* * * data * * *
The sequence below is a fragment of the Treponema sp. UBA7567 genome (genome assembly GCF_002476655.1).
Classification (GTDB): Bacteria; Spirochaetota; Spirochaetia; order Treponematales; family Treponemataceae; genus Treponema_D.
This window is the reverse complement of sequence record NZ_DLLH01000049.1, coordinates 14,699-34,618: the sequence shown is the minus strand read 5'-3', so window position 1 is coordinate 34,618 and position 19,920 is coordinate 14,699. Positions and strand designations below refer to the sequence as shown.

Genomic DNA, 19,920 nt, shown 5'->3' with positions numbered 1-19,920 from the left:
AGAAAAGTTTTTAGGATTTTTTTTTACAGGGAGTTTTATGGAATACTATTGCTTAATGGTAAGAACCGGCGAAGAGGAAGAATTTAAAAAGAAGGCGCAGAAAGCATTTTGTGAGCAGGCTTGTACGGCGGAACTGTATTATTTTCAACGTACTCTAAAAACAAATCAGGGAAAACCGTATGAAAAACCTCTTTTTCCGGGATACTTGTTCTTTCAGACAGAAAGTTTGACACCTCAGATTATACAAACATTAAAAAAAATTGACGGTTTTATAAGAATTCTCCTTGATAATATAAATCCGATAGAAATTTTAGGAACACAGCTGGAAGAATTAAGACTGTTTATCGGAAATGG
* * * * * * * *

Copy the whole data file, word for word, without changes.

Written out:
The sequence below is a fragment of the Treponema sp. UBA7567 genome (genome assembly GCF_002476655.1).
Classification (GTDB): Bacteria; Spirochaetota; Spirochaetia; order Treponematales; family Treponemataceae; genus Treponema_D.
This window is the reverse complement of sequence record NZ_DLLH01000049.1, coordinates 14,699-34,618: the sequence shown is the minus strand read 5'-3', so window position 1 is coordinate 34,618 and position 19,920 is coordinate 14,699. Positions and strand designations below refer to the sequence as shown.

Genomic DNA, 19,920 nt, shown 5'->3' with positions numbered 1-19,920 from the left:
AGAAAAGTTTTTAGGATTTTTTTTTACAGGGAGTTTTATGGAATACTATTGCTTAATGGTAAGAACCGGCGAAGAGGAAGAATTTAAAAAGAAGGCGCAGAAAGCATTTTGTGAGCAGGCTTGTACGGCGGAACTGTATTATTTTCAACGTACTCTAAAAACAAATCAGGGAAAACCGTATGAAAAACCTCTTTTTCCGGGATACTTGTTCTTTCAGACAGAAAGTTTGACACCTCAGATTATACAAACATTAAAAAAAATTGACGGTTTTATAAGAATTCTCCTTGATAATATAAATCCGATAGAAATTTTAGGAACACAGCTGGAAGAATTAAGACTGTTTATCGGAAATGG